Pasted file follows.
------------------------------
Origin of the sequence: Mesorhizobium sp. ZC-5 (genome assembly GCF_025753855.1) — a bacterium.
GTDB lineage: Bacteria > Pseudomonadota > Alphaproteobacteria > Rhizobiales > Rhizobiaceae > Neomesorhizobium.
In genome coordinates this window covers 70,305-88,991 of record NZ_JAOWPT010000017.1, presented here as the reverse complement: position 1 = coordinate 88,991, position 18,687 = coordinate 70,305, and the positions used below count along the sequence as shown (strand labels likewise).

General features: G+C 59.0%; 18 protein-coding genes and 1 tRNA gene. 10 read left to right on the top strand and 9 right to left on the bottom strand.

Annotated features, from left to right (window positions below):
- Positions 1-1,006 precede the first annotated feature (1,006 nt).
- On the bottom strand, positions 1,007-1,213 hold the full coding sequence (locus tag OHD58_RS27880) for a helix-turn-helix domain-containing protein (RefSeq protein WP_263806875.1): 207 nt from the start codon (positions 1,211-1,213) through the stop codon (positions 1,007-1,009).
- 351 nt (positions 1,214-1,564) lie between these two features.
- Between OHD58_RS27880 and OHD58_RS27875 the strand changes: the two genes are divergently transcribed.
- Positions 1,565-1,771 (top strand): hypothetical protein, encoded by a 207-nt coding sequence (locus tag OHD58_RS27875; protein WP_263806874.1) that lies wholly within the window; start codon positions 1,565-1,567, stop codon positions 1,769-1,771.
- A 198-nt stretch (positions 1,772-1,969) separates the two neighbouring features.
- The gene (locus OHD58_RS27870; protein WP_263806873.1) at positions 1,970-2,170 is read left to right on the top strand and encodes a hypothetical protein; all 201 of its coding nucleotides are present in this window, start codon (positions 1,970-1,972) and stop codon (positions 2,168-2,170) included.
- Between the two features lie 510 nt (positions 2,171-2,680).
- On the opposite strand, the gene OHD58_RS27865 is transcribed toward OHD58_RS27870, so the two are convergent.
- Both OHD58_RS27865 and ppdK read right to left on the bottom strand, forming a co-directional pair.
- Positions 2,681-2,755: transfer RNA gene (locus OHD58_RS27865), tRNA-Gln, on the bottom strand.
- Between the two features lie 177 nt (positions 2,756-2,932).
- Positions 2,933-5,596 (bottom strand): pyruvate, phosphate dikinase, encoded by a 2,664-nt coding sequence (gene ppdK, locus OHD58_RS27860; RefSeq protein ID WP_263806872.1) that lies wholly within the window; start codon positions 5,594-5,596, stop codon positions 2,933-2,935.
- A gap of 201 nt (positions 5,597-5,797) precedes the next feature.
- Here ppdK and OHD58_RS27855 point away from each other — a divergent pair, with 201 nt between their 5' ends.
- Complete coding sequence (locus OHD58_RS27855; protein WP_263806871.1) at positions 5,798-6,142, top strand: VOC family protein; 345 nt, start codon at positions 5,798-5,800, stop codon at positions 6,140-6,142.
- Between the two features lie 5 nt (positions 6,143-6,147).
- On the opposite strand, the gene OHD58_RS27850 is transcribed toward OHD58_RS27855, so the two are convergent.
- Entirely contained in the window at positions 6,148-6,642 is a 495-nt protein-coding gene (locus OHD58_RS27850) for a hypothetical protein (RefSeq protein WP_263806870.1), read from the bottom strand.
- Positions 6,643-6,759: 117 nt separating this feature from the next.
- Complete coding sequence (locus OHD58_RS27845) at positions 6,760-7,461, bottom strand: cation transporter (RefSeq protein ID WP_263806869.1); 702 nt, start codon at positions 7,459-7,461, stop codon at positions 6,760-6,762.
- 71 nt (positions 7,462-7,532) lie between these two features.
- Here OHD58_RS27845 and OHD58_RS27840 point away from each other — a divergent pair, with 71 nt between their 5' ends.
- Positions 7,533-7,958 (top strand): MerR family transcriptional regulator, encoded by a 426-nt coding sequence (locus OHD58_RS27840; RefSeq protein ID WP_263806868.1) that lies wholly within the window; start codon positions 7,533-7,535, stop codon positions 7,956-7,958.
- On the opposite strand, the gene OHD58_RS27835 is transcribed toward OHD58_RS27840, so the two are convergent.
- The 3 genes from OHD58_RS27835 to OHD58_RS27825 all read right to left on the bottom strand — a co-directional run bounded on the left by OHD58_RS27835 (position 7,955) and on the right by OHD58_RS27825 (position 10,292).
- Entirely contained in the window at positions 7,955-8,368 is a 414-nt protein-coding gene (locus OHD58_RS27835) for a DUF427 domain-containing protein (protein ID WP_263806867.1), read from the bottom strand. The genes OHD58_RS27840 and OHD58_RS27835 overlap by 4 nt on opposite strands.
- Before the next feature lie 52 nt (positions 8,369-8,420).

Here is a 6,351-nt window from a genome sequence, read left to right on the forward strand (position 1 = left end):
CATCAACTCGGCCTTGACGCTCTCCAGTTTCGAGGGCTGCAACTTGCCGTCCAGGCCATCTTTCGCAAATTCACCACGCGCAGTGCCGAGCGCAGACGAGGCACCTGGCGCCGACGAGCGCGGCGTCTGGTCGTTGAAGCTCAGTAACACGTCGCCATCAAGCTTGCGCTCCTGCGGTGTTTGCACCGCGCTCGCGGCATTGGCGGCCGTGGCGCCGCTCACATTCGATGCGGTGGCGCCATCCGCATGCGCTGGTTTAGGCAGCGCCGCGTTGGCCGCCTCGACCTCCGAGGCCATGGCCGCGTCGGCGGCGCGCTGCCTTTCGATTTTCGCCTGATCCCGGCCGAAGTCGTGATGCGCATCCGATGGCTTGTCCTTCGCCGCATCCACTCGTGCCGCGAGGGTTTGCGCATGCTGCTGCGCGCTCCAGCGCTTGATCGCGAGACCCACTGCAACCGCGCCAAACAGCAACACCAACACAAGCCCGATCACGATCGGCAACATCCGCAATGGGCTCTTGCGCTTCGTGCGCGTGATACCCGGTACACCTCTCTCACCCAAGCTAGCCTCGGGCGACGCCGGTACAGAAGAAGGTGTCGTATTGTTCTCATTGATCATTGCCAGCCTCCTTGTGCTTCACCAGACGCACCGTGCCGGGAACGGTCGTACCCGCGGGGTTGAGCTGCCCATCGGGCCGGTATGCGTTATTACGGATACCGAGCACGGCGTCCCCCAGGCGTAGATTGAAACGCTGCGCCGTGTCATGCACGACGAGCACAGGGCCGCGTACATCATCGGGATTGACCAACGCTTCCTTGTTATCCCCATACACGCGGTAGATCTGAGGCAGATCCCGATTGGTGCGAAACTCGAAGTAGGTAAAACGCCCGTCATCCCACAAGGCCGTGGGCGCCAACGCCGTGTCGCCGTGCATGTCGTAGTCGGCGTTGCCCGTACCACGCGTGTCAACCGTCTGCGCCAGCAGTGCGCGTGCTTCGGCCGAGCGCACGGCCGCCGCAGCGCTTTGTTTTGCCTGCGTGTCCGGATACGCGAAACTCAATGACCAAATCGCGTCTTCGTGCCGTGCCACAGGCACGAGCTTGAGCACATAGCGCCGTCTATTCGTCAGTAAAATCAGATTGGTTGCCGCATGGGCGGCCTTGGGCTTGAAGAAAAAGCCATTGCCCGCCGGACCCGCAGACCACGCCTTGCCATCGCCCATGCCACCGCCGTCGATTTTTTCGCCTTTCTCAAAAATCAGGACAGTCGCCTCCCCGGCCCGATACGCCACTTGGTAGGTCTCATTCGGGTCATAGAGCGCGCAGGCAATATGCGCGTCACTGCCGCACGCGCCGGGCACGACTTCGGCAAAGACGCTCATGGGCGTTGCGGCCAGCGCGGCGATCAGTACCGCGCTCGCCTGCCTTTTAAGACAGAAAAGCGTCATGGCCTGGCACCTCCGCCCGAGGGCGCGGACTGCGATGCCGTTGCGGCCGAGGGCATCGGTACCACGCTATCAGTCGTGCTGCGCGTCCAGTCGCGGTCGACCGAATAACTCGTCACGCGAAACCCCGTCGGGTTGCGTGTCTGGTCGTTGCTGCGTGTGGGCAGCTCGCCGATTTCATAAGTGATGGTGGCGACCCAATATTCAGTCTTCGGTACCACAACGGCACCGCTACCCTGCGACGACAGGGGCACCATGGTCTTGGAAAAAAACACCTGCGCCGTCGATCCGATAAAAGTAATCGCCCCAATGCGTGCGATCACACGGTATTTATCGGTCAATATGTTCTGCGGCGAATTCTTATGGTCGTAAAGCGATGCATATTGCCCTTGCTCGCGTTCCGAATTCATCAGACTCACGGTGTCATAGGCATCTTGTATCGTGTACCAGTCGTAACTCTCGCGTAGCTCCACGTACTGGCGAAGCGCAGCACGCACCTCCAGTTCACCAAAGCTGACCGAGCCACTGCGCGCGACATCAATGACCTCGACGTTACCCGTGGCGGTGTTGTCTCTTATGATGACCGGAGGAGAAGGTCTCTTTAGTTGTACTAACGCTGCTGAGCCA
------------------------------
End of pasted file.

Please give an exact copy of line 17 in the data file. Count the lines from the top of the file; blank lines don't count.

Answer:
- Between the two features lie 177 nt (positions 2,756-2,932).